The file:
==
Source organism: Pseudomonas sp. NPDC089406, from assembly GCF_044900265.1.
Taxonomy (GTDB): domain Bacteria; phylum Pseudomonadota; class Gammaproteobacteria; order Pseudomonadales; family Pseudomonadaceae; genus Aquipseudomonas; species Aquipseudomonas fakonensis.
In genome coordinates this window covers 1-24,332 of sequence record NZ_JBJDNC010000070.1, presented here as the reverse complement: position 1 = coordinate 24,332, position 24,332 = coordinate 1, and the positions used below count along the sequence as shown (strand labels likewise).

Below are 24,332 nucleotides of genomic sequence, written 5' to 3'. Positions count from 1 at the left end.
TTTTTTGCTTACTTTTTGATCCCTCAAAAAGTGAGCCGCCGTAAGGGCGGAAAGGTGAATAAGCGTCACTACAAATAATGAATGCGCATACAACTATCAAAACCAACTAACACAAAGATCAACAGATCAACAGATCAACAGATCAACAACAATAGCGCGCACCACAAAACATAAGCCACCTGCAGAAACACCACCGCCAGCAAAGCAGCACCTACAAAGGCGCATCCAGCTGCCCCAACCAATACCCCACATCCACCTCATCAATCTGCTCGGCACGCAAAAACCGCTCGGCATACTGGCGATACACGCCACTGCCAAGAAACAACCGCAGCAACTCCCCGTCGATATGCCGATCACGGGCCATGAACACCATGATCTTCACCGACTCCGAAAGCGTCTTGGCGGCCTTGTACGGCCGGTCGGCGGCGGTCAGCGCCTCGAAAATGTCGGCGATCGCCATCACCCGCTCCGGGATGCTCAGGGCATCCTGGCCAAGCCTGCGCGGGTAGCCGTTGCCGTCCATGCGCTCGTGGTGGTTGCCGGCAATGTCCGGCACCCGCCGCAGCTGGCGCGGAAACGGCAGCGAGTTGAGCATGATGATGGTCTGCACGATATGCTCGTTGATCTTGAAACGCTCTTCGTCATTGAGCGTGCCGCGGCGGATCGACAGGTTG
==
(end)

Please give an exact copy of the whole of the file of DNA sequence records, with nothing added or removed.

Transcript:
Source organism: Pseudomonas sp. NPDC089406, from assembly GCF_044900265.1.
Taxonomy (GTDB): domain Bacteria; phylum Pseudomonadota; class Gammaproteobacteria; order Pseudomonadales; family Pseudomonadaceae; genus Aquipseudomonas; species Aquipseudomonas fakonensis.
In genome coordinates this window covers 1-24,332 of sequence record NZ_JBJDNC010000070.1, presented here as the reverse complement: position 1 = coordinate 24,332, position 24,332 = coordinate 1, and the positions used below count along the sequence as shown (strand labels likewise).

Below are 24,332 nucleotides of genomic sequence, written 5' to 3'. Positions count from 1 at the left end.
TTTTTTGCTTACTTTTTGATCCCTCAAAAAGTGAGCCGCCGTAAGGGCGGAAAGGTGAATAAGCGTCACTACAAATAATGAATGCGCATACAACTATCAAAACCAACTAACACAAAGATCAACAGATCAACAGATCAACAGATCAACAACAATAGCGCGCACCACAAAACATAAGCCACCTGCAGAAACACCACCGCCAGCAAAGCAGCACCTACAAAGGCGCATCCAGCTGCCCCAACCAATACCCCACATCCACCTCATCAATCTGCTCGGCACGCAAAAACCGCTCGGCATACTGGCGATACACGCCACTGCCAAGAAACAACCGCAGCAACTCCCCGTCGATATGCCGATCACGGGCCATGAACACCATGATCTTCACCGACTCCGAAAGCGTCTTGGCGGCCTTGTACGGCCGGTCGGCGGCGGTCAGCGCCTCGAAAATGTCGGCGATCGCCATCACCCGCTCCGGGATGCTCAGGGCATCCTGGCCAAGCCTGCGCGGGTAGCCGTTGCCGTCCATGCGCTCGTGGTGGTTGCCGGCAATGTCCGGCACCCGCCGCAGCTGGCGCGGAAACGGCAGCGAGTTGAGCATGATGATGGTCTGCACGATATGCTCGTTGATCTTGAAACGCTCTTCGTCATTGAGCGTGCCGCGGCGGATCGACAGGTTG